Ordinarily, I have little to no desire to pick apart another person’s blog post. I know how it goes; sometimes a post goes up in a hurry and the analysis it contains is a little less than complete — to be fleshed out further in follow-up post after follow-up post.
But I’m not sure John Amato of CrooksandLiars.com could come back with a follow-up piece that would convince me of the rightness of his reasoning in this little bit of commentary, provocatively headlined “#OWS Are Just Sleeping in Tents; College Football Fans Are Rioting.”
In it, just as the headline suggests, Amato argues that fans storming the field after a football game constitutes violent rioting.
Had he just stopped there, the piece would have been funny enough — but still somewhat defensible. He at least offers some evidence for his perspective: After the Oklahoma State University Cowboys subjugated the University of Oklahoma Sooners this weekend in the annual Oklahoma rivalry game aptly known as “Bedlam,” OSU fans were in such a hurry to dismantle the goalposts that they inadvertently injured at least 12 fellow fans, including one who had to be airlifted to the hospital.
Now, it just so happens that I was in Stillwater, Okla., for this game — and I’d characterize the atmosphere afterward as anything but violent. Jubilant, ecstatic, buoyant, sure. But violent? Not so much. Nevertheless, it’s incumbent upon me to say — and, honestly, I’m very happy to say it — that injuries caused by excessive celebration after a football game are unnecessary, inexcusable and regrettable. College football fans could stand to gain a little perspective about the relative importance of any given game. Not even a vital victory is an excuse to depart from decent comportment. And, as a collector of etiquette books, I’d have to say the rules of polite behavior do dictate that fans shouldn’t trample other people underfoot nor push them over an 8-foot wall.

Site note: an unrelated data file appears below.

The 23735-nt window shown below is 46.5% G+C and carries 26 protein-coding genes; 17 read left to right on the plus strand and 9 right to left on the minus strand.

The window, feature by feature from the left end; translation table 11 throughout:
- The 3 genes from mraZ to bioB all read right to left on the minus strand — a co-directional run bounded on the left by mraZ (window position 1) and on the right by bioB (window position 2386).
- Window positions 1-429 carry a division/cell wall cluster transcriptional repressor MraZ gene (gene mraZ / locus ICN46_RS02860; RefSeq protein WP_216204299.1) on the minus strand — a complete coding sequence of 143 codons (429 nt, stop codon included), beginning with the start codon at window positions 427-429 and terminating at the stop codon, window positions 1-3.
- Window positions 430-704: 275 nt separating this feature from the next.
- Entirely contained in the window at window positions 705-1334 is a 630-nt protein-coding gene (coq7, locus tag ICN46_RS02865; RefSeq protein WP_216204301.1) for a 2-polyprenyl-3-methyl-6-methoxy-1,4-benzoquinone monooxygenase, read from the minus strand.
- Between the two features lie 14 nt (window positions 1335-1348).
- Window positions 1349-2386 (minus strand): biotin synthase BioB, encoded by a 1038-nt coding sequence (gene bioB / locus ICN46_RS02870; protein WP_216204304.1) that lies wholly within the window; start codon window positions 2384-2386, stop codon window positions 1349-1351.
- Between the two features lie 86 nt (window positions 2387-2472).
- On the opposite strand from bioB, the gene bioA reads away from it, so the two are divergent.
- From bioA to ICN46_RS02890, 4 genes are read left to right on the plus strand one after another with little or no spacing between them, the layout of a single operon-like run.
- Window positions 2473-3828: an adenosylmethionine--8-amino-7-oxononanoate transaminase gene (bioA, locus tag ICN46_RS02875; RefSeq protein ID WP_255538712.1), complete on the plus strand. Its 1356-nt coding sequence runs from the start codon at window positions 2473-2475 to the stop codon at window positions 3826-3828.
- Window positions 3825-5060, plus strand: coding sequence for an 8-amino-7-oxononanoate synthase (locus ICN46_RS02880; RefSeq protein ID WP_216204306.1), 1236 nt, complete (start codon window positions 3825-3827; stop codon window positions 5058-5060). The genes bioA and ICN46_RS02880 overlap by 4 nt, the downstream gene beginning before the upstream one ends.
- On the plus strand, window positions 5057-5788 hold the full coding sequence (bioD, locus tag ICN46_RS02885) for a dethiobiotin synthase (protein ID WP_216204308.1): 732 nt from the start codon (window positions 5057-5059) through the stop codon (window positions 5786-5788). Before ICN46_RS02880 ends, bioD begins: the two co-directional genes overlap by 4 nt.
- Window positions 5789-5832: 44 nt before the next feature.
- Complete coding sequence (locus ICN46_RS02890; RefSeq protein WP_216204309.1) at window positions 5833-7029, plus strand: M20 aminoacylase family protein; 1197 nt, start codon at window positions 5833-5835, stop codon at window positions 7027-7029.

But Amato doesn’t stop there. After castigating college football fans, Amato argues that the Occupy Wall Street protesters are their antithesis — that they are, in fact, peaceful protesters. Sheesh. Has Amato never seen the rap sheet? We’re up to nearly 400 incidents of violence, vandalism and outrageous behavior among the Occupiers. What is Amato’s definition of “peaceful”?
Because he believes OWS protesters are peaceful and college football fans violent, he’s properly appalled that police would turn to tasers, pepper spray and other tamers to subdue Occupy crowds, while stadium security officers allow college football fans all-but-free-reign over the field. He can come up with just one explanation: Police mistreat Occupiers because they “just aren’t profitable,” while college football fans supply a lot of cash to the schools they support.
Let’s say for just a moment that that is true. So? It is a strike against Occupiers that their Occupation costs taxpayers money and doesn’t positively contribute to the economy they decry as so unfair. And it is a point in favor of college football fans that their sports enthusiasm helps to create opportunities for student athletes.
(Whether college sports should be so integral to “the college experience” is debatable. I’m one who is inclined to think “college sports” should just be their own industry, while universities should become again what they once were — institutions of higher learning designed not for everyone and his kid brother, but just for the academically-minded. But that’s beyond the scope of this post.)
But the more likely explanation than Amato’s is that the police have turned to questionable tactics to evict OWS protesters because Occupiers have proved themselves to be, time and again, belligerent. Defying lawful orders to pack up and leave isn’t exactly the way to ensure you’re evicted peacefully.